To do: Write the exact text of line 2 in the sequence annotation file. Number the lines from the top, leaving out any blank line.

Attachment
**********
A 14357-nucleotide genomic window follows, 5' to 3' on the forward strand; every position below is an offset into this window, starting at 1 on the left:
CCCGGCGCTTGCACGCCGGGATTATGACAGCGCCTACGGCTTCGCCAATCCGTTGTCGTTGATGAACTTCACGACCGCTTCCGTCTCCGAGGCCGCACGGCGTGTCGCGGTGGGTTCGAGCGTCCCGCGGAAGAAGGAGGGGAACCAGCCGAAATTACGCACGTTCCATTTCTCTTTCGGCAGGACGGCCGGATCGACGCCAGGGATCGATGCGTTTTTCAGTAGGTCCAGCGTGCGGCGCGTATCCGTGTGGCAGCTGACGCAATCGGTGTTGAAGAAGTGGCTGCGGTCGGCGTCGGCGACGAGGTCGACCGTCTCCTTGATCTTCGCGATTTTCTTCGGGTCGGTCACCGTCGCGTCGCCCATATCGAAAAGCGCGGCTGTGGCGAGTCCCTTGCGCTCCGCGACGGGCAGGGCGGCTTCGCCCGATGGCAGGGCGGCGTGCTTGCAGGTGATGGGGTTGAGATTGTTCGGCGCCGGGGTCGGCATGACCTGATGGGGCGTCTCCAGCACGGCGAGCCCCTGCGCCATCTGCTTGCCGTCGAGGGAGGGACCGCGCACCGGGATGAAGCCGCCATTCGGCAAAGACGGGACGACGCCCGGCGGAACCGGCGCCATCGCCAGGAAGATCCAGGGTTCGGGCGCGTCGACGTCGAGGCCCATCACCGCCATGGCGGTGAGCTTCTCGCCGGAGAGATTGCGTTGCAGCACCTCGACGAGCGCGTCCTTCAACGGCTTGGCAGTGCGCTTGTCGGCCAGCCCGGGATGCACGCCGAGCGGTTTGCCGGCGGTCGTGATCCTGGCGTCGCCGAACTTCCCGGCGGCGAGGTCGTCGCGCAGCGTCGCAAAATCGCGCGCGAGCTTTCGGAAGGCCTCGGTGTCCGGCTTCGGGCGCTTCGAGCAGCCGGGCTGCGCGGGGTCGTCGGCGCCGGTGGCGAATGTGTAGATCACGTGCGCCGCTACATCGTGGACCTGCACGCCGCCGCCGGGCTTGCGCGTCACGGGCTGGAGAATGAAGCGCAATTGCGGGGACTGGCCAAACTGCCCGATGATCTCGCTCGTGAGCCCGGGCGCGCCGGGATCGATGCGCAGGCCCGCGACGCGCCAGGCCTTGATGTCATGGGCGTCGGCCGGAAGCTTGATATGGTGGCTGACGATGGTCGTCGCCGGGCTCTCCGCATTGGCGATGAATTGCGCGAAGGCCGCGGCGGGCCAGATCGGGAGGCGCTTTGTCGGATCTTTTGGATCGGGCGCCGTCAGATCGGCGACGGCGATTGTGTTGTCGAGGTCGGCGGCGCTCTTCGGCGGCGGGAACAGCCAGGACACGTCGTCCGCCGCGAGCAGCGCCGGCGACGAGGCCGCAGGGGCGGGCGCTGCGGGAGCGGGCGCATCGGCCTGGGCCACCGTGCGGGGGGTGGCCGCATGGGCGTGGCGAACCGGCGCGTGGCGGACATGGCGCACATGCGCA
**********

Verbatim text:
CCCGGCGCTTGCACGCCGGGATTATGACAGCGCCTACGGCTTCGCCAATCCGTTGTCGTTGATGAACTTCACGACCGCTTCCGTCTCCGAGGCCGCACGGCGTGTCGCGGTGGGTTCGAGCGTCCCGCGGAAGAAGGAGGGGAACCAGCCGAAATTACGCACGTTCCATTTCTCTTTCGGCAGGACGGCCGGATCGACGCCAGGGATCGATGCGTTTTTCAGTAGGTCCAGCGTGCGGCGCGTATCCGTGTGGCAGCTGACGCAATCGGTGTTGAAGAAGTGGCTGCGGTCGGCGTCGGCGACGAGGTCGACCGTCTCCTTGATCTTCGCGATTTTCTTCGGGTCGGTCACCGTCGCGTCGCCCATATCGAAAAGCGCGGCTGTGGCGAGTCCCTTGCGCTCCGCGACGGGCAGGGCGGCTTCGCCCGATGGCAGGGCGGCGTGCTTGCAGGTGATGGGGTTGAGATTGTTCGGCGCCGGGGTCGGCATGACCTGATGGGGCGTCTCCAGCACGGCGAGCCCCTGCGCCATCTGCTTGCCGTCGAGGGAGGGACCGCGCACCGGGATGAAGCCGCCATTCGGCAAAGACGGGACGACGCCCGGCGGAACCGGCGCCATCGCCAGGAAGATCCAGGGTTCGGGCGCGTCGACGTCGAGGCCCATCACCGCCATGGCGGTGAGCTTCTCGCCGGAGAGATTGCGTTGCAGCACCTCGACGAGCGCGTCCTTCAACGGCTTGGCAGTGCGCTTGTCGGCCAGCCCGGGATGCACGCCGAGCGGTTTGCCGGCGGTCGTGATCCTGGCGTCGCCGAACTTCCCGGCGGCGAGGTCGTCGCGCAGCGTCGCAAAATCGCGCGCGAGCTTTCGGAAGGCCTCGGTGTCCGGCTTCGGGCGCTTCGAGCAGCCGGGCTGCGCGGGGTCGTCGGCGCCGGTGGCGAATGTGTAGATCACGTGCGCCGCTACATCGTGGACCTGCACGCCGCCGCCGGGCTTGCGCGTCACGGGCTGGAGAATGAAGCGCAATTGCGGGGACTGGCCAAACTGCCCGATGATCTCGCTCGTGAGCCCGGGCGCGCCGGGATCGATGCGCAGGCCCGCGACGCGCCAGGCCTTGATGTCATGGGCGTCGGCCGGAAGCTTGATATGGTGGCTGACGATGGTCGTCGCCGGGCTCTCCGCATTGGCGATGAATTGCGCGAAGGCCGCGGCGGGCCAGATCGGGAGGCGCTTTGTCGGATCTTTTGGATCGGGCGCCGTCAGATCGGCGACGGCGATTGTGTTGTCGAGGTCGGCGGCGCTCTTCGGCGGCGGGAACAGCCAGGACACGTCGTCCGCCGCGAGCAGCGCCGGCGACGAGGCCGCAGGGGCGGGCGCTGCGGGAGCGGGCGCATCGGCCTGGGCCACCGTGCGGGGGGTGGCCGCATGGGCGTGGCGAACCGGCGCGTGGCGGACATGGCGCACATGCGCA